Comment: It is essential to identify the BRCA gene in pancreatic cancer patients allowing them to be treated with an oral agent

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Published: 2 Jun 2019
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Dr Suzanne Cole - UT Southwestern Medical Center, Dallas, USA

Dr Suzanne Cole comments on data, during a press conference at the 2019 American Society of Clinical Oncology (ASCO) Annual Meeting, from the Polo trial.

This was a phase III randomised trial in which olaparib was administered to patients with BRCA-related pancreatic cancer who had not progressed after initial chemotherapy and compared with placebo.

Watch Dr Kindler's press conference here, and interview here

This is a really huge step forwards for patients with metastatic pancreatic cancer. This is the first time that a targeted medication has been successful in stopping the growth of metastatic pancreatic cancer in people who carry the BRCA mutation. More patients with metastatic pancreatic cancer who also had a BRCA mutation saw their disease go dormant when they received the olaparib. At two years 20% of patients were still alive with excellent disease control because they were taking the olaparib.

Now that we have a targeted medication that can benefit patients who have the BRCA mutation when they present with metastatic pancreatic cancer it is our duty to search for this genetic mutation in all patients with metastatic pancreatic cancer so that we can identify those people who have the BRCA mutation and can benefit from being treated with an oral agent that can extend their life.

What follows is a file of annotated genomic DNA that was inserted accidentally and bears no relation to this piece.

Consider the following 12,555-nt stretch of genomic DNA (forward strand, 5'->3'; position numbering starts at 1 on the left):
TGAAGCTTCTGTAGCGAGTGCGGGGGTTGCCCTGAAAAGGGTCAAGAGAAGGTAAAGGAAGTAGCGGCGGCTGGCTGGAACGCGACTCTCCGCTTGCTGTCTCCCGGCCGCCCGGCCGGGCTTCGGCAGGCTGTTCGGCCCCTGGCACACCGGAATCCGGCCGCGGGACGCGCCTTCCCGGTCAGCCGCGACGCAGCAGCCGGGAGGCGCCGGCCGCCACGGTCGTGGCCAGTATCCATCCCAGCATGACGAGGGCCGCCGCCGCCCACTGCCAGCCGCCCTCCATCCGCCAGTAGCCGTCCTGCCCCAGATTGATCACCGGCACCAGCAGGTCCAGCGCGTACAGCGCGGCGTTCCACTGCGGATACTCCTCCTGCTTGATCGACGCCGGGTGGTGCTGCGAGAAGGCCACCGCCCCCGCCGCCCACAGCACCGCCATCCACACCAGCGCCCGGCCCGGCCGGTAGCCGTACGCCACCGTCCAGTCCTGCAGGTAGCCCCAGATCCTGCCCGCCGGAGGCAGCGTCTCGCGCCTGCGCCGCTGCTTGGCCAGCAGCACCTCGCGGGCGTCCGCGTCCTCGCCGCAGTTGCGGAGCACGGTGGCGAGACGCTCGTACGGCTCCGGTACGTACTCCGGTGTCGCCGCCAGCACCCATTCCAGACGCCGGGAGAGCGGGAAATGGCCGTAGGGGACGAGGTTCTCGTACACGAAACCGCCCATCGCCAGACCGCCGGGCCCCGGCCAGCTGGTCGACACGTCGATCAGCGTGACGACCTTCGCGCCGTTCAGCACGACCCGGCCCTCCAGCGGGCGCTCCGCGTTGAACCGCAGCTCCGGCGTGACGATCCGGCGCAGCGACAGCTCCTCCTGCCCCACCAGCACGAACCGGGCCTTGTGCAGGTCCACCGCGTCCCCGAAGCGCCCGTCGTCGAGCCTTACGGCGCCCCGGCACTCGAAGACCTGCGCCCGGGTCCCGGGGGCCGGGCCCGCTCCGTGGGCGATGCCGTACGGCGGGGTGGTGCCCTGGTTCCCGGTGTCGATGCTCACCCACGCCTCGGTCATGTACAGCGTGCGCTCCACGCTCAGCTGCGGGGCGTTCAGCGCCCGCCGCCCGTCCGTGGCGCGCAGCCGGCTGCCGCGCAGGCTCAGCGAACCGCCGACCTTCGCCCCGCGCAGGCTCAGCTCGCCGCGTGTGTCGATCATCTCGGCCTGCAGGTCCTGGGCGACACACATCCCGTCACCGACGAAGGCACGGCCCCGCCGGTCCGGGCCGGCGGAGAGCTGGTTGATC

Just to put this into context for you, I’d like to tell you about a patient of Dr Kindler’s who enrolled on the POLO study. He was diagnosed with pancreatic cancer and at the time of diagnosis it had already spread into his liver. He had inherited the BRCA mutation, as had his brother, and he had recently seen his brother die of metastatic pancreatic cancer within a few months of his diagnosis. Because this patient wanted to have a different outcome than what had happened to his brother he decided to enrol on a clinical trial to see if he could get a better outcome. So he got onto the POLO study, he received chemotherapy for about four months and then he was able to move over to the olaparib, which is a pill, and he has now been alive for 2½ years and not only have the tumours in his liver stabilised they’ve actually decreased in size. He has had really excellent quality of life because he has been free of taking IV chemotherapy over this time.

So this is practice changing for people who have the BRCA mutation. I can’t wait to go back to clinic on Tuesday and look for it in my own patients. And congratulations, I think this is a fantastic step forward.

Dr Richard Schilsky

Thank you so much, Suzanne. I just want to ask you one quick question before we… A couple of housekeeping issues. So, first of all, when we open the questions we’re going to take questions about the POLO trial first because Dr Cole has to leave for another engagement. So I’m going to ask those of you who want to ask a question about the POLO trial to come to a microphone now while I’m asking you one other question about what is the role of ascertaining the family history in determining whether or not to do germline BRCA testing in these patients?

Dr Suzanne Cole

I think that it’s good medical practice to pay attention to what’s going on in the family and whether there are cancers that we know are related to BRCA mutations such as breast cancer, ovarian cancer or prostate cancer and now pancreatic cancer to tip you off that you may need to be searching for the BRCA mutation in your own patient, especially in light of this new data that may really extend their time alive.